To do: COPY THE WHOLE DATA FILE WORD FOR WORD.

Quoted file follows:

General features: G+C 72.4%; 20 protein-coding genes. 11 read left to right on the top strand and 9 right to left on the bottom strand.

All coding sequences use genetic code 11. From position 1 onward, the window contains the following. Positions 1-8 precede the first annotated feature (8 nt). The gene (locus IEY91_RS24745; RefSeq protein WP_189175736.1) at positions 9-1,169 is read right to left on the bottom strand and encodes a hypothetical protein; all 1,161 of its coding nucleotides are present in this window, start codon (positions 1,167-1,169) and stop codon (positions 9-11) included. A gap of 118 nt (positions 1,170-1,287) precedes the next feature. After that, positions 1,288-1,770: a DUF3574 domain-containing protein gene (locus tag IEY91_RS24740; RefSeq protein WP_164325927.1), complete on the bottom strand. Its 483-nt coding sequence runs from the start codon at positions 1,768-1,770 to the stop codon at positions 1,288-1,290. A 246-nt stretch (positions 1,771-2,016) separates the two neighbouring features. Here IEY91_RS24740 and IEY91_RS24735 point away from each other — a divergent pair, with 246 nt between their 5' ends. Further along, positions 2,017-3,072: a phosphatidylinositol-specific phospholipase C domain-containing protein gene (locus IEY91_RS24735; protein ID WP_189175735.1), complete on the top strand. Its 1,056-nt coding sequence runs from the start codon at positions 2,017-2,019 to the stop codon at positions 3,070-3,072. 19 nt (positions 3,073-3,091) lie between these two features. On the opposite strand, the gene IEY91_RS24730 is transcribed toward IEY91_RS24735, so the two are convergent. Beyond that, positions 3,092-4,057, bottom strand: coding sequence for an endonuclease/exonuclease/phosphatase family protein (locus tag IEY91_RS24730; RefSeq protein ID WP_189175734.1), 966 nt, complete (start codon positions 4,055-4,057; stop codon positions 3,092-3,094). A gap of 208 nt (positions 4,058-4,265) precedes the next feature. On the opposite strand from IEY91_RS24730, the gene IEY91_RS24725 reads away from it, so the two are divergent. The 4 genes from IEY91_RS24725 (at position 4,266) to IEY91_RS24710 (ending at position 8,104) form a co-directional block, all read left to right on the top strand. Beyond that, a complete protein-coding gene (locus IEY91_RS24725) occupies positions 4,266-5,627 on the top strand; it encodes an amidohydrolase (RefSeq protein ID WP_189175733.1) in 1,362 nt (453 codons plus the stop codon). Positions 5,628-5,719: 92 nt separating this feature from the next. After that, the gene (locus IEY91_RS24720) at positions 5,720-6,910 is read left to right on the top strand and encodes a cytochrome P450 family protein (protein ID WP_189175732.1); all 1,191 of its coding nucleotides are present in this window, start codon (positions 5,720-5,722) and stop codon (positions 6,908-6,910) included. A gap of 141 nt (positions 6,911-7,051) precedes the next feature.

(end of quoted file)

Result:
General features: G+C 72.4%; 20 protein-coding genes. 11 read left to right on the top strand and 9 right to left on the bottom strand.

All coding sequences use genetic code 11. From position 1 onward, the window contains the following. Positions 1-8 precede the first annotated feature (8 nt). The gene (locus IEY91_RS24745; RefSeq protein WP_189175736.1) at positions 9-1,169 is read right to left on the bottom strand and encodes a hypothetical protein; all 1,161 of its coding nucleotides are present in this window, start codon (positions 1,167-1,169) and stop codon (positions 9-11) included. A gap of 118 nt (positions 1,170-1,287) precedes the next feature. After that, positions 1,288-1,770: a DUF3574 domain-containing protein gene (locus tag IEY91_RS24740; RefSeq protein WP_164325927.1), complete on the bottom strand. Its 483-nt coding sequence runs from the start codon at positions 1,768-1,770 to the stop codon at positions 1,288-1,290. A 246-nt stretch (positions 1,771-2,016) separates the two neighbouring features. Here IEY91_RS24740 and IEY91_RS24735 point away from each other — a divergent pair, with 246 nt between their 5' ends. Further along, positions 2,017-3,072: a phosphatidylinositol-specific phospholipase C domain-containing protein gene (locus IEY91_RS24735; protein ID WP_189175735.1), complete on the top strand. Its 1,056-nt coding sequence runs from the start codon at positions 2,017-2,019 to the stop codon at positions 3,070-3,072. 19 nt (positions 3,073-3,091) lie between these two features. On the opposite strand, the gene IEY91_RS24730 is transcribed toward IEY91_RS24735, so the two are convergent. Beyond that, positions 3,092-4,057, bottom strand: coding sequence for an endonuclease/exonuclease/phosphatase family protein (locus tag IEY91_RS24730; RefSeq protein ID WP_189175734.1), 966 nt, complete (start codon positions 4,055-4,057; stop codon positions 3,092-3,094). A gap of 208 nt (positions 4,058-4,265) precedes the next feature. On the opposite strand from IEY91_RS24730, the gene IEY91_RS24725 reads away from it, so the two are divergent. The 4 genes from IEY91_RS24725 (at position 4,266) to IEY91_RS24710 (ending at position 8,104) form a co-directional block, all read left to right on the top strand. Beyond that, a complete protein-coding gene (locus IEY91_RS24725) occupies positions 4,266-5,627 on the top strand; it encodes an amidohydrolase (RefSeq protein ID WP_189175733.1) in 1,362 nt (453 codons plus the stop codon). Positions 5,628-5,719: 92 nt separating this feature from the next. After that, the gene (locus IEY91_RS24720) at positions 5,720-6,910 is read left to right on the top strand and encodes a cytochrome P450 family protein (protein ID WP_189175732.1); all 1,191 of its coding nucleotides are present in this window, start codon (positions 5,720-5,722) and stop codon (positions 6,908-6,910) included. A gap of 141 nt (positions 6,911-7,051) precedes the next feature.